Sure, a few decades ago affirmative action may have been viewed as a necessity. After all, the world really screwed the pooch with slavery–boy, did mankind get that one wrong. But since slavery came to an end, the vast majority of Earthlings have attempted to make up for previous mistakes by viewing everyone of all colors, shapes and sizes as equal.

America, especially, prides itself on being a nation built on equality, albeit “separate but equal” for a decent chunk of its post-Civil War history. But is it fair to continue inflating the GPAs and test scores of minority students so they can get into better colleges? Some of the greatest minds of our time, some of the greatest athletes of our time, even some of the greatest speakers of our time – the latter of which includes our current president and a man who warranted a federal holiday every January (if you can't figure out who, here's a hint: there's no 'I' in MiLK)– are minorities or have minority heritage. Hell, the new Spider-man, Miles Morales, is half African-American, half Latino. And yet, when admissions offices around the country review applications, there remains a handicap of sorts towards prospective minority students?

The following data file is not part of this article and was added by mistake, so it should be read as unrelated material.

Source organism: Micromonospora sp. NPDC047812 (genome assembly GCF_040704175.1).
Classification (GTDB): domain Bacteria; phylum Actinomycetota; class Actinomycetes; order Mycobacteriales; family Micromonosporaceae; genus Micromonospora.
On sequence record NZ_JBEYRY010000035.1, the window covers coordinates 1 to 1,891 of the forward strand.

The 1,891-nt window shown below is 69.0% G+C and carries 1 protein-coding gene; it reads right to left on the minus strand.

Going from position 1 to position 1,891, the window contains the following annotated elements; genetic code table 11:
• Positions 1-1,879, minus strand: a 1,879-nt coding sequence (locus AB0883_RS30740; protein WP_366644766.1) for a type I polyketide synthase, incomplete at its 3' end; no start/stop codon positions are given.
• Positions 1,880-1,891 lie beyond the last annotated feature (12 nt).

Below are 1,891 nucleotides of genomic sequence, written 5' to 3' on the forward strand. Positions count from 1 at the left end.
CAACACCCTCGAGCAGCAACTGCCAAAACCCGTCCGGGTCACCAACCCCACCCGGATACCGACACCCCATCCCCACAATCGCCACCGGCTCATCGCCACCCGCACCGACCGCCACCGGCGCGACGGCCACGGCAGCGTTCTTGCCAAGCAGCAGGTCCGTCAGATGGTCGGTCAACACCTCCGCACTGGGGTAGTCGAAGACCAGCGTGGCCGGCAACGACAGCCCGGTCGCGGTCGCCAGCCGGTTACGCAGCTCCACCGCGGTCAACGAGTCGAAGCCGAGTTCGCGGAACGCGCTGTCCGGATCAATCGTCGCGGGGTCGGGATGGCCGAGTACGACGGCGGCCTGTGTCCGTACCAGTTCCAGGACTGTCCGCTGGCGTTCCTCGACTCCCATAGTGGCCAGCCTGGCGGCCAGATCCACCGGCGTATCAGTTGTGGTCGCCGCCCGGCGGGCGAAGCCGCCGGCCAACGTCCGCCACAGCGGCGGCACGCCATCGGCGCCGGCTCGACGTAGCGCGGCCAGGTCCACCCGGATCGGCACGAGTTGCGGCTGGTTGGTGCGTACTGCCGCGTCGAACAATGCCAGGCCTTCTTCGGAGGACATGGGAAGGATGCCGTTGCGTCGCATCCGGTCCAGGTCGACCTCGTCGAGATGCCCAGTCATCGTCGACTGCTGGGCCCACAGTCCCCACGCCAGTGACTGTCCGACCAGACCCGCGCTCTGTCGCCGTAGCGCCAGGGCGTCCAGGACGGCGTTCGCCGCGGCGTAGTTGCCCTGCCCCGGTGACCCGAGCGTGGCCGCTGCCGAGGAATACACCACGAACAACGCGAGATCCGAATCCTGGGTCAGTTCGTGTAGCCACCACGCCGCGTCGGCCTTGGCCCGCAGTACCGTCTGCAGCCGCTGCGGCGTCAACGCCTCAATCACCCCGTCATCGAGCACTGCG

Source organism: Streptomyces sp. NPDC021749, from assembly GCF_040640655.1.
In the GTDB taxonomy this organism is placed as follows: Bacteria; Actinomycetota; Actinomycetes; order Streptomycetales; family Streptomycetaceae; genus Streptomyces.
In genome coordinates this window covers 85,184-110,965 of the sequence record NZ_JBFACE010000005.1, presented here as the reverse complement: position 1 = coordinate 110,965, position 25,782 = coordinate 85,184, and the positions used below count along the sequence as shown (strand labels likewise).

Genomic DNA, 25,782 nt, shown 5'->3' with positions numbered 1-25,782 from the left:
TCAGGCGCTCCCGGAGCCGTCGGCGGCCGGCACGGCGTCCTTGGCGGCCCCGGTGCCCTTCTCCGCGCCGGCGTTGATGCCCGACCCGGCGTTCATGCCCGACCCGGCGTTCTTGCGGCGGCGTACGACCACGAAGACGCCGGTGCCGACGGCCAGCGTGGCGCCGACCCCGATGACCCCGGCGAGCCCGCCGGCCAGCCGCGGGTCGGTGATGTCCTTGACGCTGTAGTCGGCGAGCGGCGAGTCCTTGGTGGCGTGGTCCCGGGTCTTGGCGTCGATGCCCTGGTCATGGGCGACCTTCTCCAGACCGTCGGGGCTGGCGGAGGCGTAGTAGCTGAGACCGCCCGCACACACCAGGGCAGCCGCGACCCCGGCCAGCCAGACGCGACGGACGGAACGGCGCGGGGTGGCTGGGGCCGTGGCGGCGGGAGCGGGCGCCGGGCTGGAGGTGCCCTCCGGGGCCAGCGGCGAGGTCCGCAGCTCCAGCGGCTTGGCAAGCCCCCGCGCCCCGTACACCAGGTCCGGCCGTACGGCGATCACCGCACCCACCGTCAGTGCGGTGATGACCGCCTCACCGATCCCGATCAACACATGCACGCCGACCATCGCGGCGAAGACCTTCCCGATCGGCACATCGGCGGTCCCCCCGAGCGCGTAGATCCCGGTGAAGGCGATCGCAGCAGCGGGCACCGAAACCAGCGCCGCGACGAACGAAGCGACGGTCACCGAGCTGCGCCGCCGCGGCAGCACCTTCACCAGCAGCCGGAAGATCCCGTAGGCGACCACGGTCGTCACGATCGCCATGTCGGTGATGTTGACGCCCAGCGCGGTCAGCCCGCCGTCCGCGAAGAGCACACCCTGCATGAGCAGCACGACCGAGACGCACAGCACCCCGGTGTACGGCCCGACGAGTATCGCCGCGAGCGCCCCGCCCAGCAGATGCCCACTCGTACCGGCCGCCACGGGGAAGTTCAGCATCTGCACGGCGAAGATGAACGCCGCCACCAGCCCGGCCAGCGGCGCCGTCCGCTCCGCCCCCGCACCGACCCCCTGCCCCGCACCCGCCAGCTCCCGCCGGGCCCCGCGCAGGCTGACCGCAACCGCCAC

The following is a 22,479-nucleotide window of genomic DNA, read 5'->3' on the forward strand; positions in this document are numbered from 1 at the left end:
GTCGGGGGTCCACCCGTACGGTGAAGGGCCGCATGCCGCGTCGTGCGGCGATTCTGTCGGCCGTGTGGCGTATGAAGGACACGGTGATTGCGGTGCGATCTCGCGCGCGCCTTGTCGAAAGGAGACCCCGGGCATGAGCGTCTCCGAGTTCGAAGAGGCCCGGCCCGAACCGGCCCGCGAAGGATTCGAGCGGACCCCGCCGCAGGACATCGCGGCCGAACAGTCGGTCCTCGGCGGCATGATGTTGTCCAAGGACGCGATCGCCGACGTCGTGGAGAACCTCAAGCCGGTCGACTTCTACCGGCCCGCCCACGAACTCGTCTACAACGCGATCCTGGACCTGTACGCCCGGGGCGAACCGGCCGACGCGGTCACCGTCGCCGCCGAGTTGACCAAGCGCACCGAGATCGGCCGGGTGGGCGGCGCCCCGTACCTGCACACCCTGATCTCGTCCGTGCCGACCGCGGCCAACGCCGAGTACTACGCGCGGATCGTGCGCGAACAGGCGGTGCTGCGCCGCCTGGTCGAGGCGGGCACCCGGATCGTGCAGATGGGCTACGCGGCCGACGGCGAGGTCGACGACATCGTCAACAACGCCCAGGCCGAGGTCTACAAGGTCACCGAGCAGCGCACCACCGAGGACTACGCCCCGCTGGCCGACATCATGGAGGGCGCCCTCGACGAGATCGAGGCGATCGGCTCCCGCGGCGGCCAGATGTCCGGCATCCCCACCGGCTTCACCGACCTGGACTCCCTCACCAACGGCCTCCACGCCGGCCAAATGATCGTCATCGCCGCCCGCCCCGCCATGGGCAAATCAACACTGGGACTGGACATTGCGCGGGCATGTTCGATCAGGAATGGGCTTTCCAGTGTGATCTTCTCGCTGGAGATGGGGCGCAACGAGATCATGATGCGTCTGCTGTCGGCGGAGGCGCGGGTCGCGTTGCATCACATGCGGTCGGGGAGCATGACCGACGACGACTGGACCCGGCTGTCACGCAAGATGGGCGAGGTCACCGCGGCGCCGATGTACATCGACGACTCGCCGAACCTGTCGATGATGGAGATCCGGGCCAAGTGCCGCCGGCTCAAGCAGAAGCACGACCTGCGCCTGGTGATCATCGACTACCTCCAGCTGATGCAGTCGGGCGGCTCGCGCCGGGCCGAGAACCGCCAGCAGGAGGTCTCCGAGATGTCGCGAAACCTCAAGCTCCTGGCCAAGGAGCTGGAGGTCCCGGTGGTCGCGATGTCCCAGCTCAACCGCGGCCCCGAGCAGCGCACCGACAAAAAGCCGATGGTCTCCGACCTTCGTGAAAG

W.T. Woodson graduate Chris Byer, who describes himself as "a student from mixed ethnic background," said he is "firmly against affirmative action."

"I believe it's basically reverse-racism; feel pity for the minorities, so give them benefits to make up for racial discrimination in the past. If colleges are going to give out scholarships and promote equal opportunity, then truly make the opportunity for scholarships equal and solely base it on intellectual tests like essays, grades, math scores…just not race," he says.

Now I myself am not for affirmative action…but I’m not exactly against it either. After all, I did take a literal interpretation of “African-American” when I applied to colleges. Having Egyptian heritage but being born in Rhode Island, I am technically both African and American. Do I think it’s unfair that I got away with that? That’s beside the point.